The Malagasy people of Madagascar believe that the spirits of people who have died won’t join the world of their ancestors until after the body has completely decomposed. To assist the process, families perform a funerary tradition called Famadihana, “the turning of the bones” over the several years after a person has died.
In this tradition, families unearth the bodies of loved ones they’ve lost from family crypts or burial sites and rewrap them in fresh silk burial shrouds, usually once every seven years. Once the body is freshly-wrapped, they will hoist it into the air as a group and dance with it around the tomb. Then they celebrate the reburial, in some cases in a newer, better crypt — one the family wasn’t able to afford at the time of death but can after years have passed.
The ritual allows the Malagasy people to re-connect with and thank their ancestors, even after death. “It is good to thank the ancestors in person because we owe them everything,” Rakotonarivo Henri, 52, told the New York Times in 2010. “We do not come from mud; we come from these bodies.”
The ceremony involves a lively celebration, with live music, singing, dancing, drinks, food, and family gathered to celebrate life, honor the dead, and connect with loved ones. Families bring offerings of zebu meat, stews, soups, drinks, sweets and more. The event is like a family reunion, where both the living and the dead are invited! Unlike solemn funeral traditions around the world, famadihana is a time for celebration and laughter, not mourning. Family from around the world, as well as important people from the town, and even the occasional passersby are welcome to join in the event.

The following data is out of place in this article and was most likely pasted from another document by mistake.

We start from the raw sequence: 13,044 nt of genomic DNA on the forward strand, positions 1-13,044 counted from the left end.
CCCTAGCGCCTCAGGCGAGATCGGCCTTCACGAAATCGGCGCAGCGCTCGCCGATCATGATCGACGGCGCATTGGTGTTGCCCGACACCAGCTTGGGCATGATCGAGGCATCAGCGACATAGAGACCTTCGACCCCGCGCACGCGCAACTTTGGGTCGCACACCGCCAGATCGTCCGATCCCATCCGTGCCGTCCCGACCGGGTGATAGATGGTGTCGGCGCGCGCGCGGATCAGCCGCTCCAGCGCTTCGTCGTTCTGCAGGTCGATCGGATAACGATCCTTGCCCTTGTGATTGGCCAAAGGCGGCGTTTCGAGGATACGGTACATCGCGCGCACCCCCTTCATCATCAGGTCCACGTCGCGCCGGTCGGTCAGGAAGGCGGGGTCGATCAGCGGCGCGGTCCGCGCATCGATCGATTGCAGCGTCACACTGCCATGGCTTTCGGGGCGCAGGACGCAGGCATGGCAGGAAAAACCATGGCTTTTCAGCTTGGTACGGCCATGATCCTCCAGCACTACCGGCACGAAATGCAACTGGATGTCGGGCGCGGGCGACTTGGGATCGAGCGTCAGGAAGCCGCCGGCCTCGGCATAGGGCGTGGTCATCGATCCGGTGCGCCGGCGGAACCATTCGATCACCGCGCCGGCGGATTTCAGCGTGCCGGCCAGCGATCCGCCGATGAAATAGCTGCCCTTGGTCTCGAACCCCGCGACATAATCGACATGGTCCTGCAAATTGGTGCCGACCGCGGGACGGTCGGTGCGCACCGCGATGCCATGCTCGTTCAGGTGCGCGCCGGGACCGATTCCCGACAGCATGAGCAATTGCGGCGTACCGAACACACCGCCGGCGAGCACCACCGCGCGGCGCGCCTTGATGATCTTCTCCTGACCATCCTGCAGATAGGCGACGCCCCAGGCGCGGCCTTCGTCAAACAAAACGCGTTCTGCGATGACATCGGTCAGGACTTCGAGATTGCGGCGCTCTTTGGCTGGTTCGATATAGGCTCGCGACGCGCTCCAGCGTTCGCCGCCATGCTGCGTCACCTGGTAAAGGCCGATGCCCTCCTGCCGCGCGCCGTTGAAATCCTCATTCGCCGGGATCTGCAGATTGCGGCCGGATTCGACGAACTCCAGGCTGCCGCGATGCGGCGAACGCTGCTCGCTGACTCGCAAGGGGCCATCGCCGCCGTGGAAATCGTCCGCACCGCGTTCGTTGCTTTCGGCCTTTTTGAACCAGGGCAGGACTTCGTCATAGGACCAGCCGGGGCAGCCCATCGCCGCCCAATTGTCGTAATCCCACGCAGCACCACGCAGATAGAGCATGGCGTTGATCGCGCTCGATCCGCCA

Famadihana is believed to be a relatively young tradition, only beginning in about the seventeenth century. The practice is already beginning to decline, though, due in part to the cost of silk shrouds and also to opposition from Evangelical Protestants.
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Image by Hery Zo Rakotondramanana (Creative Commons)